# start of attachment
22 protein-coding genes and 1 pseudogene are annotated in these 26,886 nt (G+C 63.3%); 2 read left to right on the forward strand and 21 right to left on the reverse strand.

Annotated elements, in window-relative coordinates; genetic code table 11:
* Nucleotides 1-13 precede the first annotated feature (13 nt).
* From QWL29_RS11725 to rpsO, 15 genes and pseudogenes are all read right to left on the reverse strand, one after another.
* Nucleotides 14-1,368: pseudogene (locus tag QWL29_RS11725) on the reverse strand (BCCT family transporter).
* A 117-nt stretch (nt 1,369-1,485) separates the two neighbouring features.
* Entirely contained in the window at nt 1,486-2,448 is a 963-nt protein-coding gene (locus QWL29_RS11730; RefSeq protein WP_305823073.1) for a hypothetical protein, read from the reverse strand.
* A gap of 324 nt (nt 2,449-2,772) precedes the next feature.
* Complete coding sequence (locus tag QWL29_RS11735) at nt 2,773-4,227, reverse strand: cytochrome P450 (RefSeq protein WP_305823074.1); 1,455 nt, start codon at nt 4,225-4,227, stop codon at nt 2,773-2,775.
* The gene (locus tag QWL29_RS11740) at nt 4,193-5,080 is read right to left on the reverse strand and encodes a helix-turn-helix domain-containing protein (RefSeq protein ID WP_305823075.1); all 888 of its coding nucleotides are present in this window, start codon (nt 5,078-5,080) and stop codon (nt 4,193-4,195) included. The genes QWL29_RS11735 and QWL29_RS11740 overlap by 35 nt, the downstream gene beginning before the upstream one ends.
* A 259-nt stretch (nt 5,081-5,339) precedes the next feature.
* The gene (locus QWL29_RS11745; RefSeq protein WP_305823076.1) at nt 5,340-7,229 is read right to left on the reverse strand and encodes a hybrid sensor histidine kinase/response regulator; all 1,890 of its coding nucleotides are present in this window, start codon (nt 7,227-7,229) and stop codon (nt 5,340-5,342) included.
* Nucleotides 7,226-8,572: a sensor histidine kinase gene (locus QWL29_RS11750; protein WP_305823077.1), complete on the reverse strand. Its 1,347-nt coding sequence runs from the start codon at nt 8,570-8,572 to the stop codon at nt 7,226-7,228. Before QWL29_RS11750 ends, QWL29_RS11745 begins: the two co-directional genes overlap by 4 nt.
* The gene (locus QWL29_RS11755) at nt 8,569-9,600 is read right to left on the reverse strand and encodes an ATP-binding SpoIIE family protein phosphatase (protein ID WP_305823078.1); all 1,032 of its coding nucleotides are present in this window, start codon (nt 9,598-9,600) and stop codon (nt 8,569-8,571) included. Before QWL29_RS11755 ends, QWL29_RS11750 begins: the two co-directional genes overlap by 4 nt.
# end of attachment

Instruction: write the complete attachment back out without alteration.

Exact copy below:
22 protein-coding genes and 1 pseudogene are annotated in these 26,886 nt (G+C 63.3%); 2 read left to right on the forward strand and 21 right to left on the reverse strand.

Annotated elements, in window-relative coordinates; genetic code table 11:
* Nucleotides 1-13 precede the first annotated feature (13 nt).
* From QWL29_RS11725 to rpsO, 15 genes and pseudogenes are all read right to left on the reverse strand, one after another.
* Nucleotides 14-1,368: pseudogene (locus tag QWL29_RS11725) on the reverse strand (BCCT family transporter).
* A 117-nt stretch (nt 1,369-1,485) separates the two neighbouring features.
* Entirely contained in the window at nt 1,486-2,448 is a 963-nt protein-coding gene (locus QWL29_RS11730; RefSeq protein WP_305823073.1) for a hypothetical protein, read from the reverse strand.
* A gap of 324 nt (nt 2,449-2,772) precedes the next feature.
* Complete coding sequence (locus tag QWL29_RS11735) at nt 2,773-4,227, reverse strand: cytochrome P450 (RefSeq protein WP_305823074.1); 1,455 nt, start codon at nt 4,225-4,227, stop codon at nt 2,773-2,775.
* The gene (locus tag QWL29_RS11740) at nt 4,193-5,080 is read right to left on the reverse strand and encodes a helix-turn-helix domain-containing protein (RefSeq protein ID WP_305823075.1); all 888 of its coding nucleotides are present in this window, start codon (nt 5,078-5,080) and stop codon (nt 4,193-4,195) included. The genes QWL29_RS11735 and QWL29_RS11740 overlap by 35 nt, the downstream gene beginning before the upstream one ends.
* A 259-nt stretch (nt 5,081-5,339) precedes the next feature.
* The gene (locus QWL29_RS11745; RefSeq protein WP_305823076.1) at nt 5,340-7,229 is read right to left on the reverse strand and encodes a hybrid sensor histidine kinase/response regulator; all 1,890 of its coding nucleotides are present in this window, start codon (nt 7,227-7,229) and stop codon (nt 5,340-5,342) included.
* Nucleotides 7,226-8,572: a sensor histidine kinase gene (locus QWL29_RS11750; protein WP_305823077.1), complete on the reverse strand. Its 1,347-nt coding sequence runs from the start codon at nt 8,570-8,572 to the stop codon at nt 7,226-7,228. Before QWL29_RS11750 ends, QWL29_RS11745 begins: the two co-directional genes overlap by 4 nt.
* The gene (locus QWL29_RS11755) at nt 8,569-9,600 is read right to left on the reverse strand and encodes an ATP-binding SpoIIE family protein phosphatase (protein ID WP_305823078.1); all 1,032 of its coding nucleotides are present in this window, start codon (nt 9,598-9,600) and stop codon (nt 8,569-8,571) included. Before QWL29_RS11755 ends, QWL29_RS11750 begins: the two co-directional genes overlap by 4 nt.